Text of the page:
A large cedar with deeply fissured grayish bark. The name Calocedrus is Greek for "beautiful cedar." This solitary member of its species is well camouflaged by the plethora of western red cedars on campus, which it closely resembles. Incense cedar is native to the mountains of Oregon and California. The largest known incense-cedar, which grows in the Marble Mountain Wilderness in Northern California, is 39 feet in circumference and 165 feet high. It a long-lived tree that can reach an age of 500 years. Native Americans used incense-cedar leaves stomach trouble, as a vapor infusion for colds, and as a food spice. Other uses included bark fiber for basketry or twine and for friction fire-making and fuel. Branches were used for filters or brooms. Although mainly planted for its landscape properties, incense cedar also has commercial uses. Its wood is relatively decay-resistant, hence is prized for exterior siding. All those pencils you chewed while in grammar school were probably derived from the wood of this fine tree. Finally, aromatic oil is extracted from the wood of C. decurrens (justifying its common name). The oil seems to be highly prized for aromatherapy and, one hopes, other purposes as well.

19. Incense cedar
20. Common Hazel (Corylus avellana)
Location: West wall of Carver gym, near north end

A line of hazel "trees" lines the wall along the northwest corner of Carver gym. This is another woody plant striving to meet the official definition of "tree." Hazels commonly top out at about 20-25 ft. They are multi-stemmed, exceedingly bush-like, and in most respects rather unremarkable - as are our examples shown here. However, Corylus avellana has one attribute that lends it considerable distinction; it produces a prized, edible nut, the hazelnut, or filbert. (Apparently hazelnuts produced in orchards are called filberts, for some no-doubt valid commercial reason). This species of hazel is native to much of Europe, western Asia, and even parts of North Africa. One source also suggests that it is native to North America, whereas several others describe species of North American hazels that are, however, mere shrubs by anyone's definition. A Turkish hazel (Corylus colurna) also exists and is in cultivation, but it is far more tree-like than our little straggling specimens. As you can detect, the true species name for these plants is in some doubt, but we will stick with avellana. Let the botanists sort it out. Hazel is used in Europe for fencing. It is either planted in dense linear rows, or copiced (see the littleleaf linden) to produce slender shoots that can be woven. Moreover, in the land of Harry Potter, copiced hazel shoots are useful for magic wands.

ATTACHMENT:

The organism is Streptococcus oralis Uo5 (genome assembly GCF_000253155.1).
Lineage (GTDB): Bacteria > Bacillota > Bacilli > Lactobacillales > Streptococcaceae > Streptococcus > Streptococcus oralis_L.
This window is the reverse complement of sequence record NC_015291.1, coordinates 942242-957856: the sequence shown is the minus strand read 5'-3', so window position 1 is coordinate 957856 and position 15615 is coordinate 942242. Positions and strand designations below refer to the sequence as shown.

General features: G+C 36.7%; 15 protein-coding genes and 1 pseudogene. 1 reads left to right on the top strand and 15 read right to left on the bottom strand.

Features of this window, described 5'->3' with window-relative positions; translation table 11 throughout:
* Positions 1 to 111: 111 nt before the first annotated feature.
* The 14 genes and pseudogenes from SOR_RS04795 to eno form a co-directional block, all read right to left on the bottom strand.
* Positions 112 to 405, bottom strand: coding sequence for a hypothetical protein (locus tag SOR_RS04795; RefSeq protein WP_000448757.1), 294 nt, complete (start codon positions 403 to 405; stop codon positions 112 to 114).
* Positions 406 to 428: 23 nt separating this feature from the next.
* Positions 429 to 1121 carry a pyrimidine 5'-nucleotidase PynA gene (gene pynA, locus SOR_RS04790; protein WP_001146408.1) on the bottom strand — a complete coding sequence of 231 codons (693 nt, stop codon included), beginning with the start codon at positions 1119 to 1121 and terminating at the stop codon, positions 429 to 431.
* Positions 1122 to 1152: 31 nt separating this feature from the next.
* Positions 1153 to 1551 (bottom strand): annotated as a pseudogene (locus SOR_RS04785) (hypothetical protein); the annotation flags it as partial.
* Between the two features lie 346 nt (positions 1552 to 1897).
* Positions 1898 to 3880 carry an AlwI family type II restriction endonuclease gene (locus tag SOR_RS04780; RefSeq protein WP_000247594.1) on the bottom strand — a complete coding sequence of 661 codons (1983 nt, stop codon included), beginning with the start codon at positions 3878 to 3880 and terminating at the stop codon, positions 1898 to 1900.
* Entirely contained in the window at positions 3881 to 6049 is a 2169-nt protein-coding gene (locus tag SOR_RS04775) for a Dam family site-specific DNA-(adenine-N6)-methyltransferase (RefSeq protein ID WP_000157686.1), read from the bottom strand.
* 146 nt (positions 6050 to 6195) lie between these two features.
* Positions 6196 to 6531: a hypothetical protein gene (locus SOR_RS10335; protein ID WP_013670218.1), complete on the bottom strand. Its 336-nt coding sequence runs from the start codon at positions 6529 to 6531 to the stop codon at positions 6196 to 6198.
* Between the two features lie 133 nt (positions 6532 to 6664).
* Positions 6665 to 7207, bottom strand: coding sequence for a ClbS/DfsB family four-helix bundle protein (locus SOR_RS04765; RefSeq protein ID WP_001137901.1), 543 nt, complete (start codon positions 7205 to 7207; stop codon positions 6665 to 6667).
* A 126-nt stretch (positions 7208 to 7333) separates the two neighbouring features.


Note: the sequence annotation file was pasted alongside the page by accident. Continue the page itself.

20. Common Hazel
21. Sourwood (Oxydendrum arboreum)
Location: A few tens of meters west of the NW corner of Carver Gym

This small tree (in 2013) looks like a shrub and is easy to miss. It has long pointed leaves that in the fall turn a brilliant scarlet. Our tree is currently a vigorous sapling perhaps 3 ft. tall, and thus a long way from attaining its eventual splendor of 30-65 feet tall. Jacobson describes it as a tree "of supreme elegance and ornamental value". Summer flowers are white, born on spikes that tend to protrude from the leaf canopy. It is renowned for nectar and for the honey which is produced from it. Juice from its blooms is used to make sourwood jelly. The leaves are also a laxative. The shoots were used by the Cherokee and the Catawba to make arrow shafts. Experts seem to differ on the ideal growing conditions. All agree that it likes acid soil and detests air pollution. However, there is a difference of opinion about whether it prefers sun or shade, wet or dry. Our little tree may get enough sunshine, but it is unlikely to spend much time completely dry. We shall see. Botanically it is a near relative of the madrona and rhododendrons.

21. Sourwood
22. Honey locust (Gleditsia triacanthos)
Location: Between College Hall and Haggard Hall